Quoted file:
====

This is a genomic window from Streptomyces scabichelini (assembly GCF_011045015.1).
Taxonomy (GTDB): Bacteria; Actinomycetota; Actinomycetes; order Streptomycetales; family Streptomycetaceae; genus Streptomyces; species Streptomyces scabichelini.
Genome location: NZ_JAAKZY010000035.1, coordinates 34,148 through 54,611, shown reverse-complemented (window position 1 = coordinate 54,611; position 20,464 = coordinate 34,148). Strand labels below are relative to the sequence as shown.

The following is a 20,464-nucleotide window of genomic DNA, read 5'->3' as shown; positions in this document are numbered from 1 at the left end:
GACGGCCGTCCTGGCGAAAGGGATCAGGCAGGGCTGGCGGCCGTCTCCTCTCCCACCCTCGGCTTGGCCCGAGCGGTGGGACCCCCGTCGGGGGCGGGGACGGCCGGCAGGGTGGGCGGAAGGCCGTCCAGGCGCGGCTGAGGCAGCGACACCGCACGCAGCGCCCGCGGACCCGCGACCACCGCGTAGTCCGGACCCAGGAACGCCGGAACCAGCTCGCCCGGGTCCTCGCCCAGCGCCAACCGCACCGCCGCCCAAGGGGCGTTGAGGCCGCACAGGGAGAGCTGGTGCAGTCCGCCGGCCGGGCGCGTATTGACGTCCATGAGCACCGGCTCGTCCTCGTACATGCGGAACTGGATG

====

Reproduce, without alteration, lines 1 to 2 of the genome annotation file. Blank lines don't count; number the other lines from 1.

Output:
This is a genomic window from Streptomyces scabichelini (assembly GCF_011045015.1).
Taxonomy (GTDB): Bacteria; Actinomycetota; Actinomycetes; order Streptomycetales; family Streptomycetaceae; genus Streptomyces; species Streptomyces scabichelini.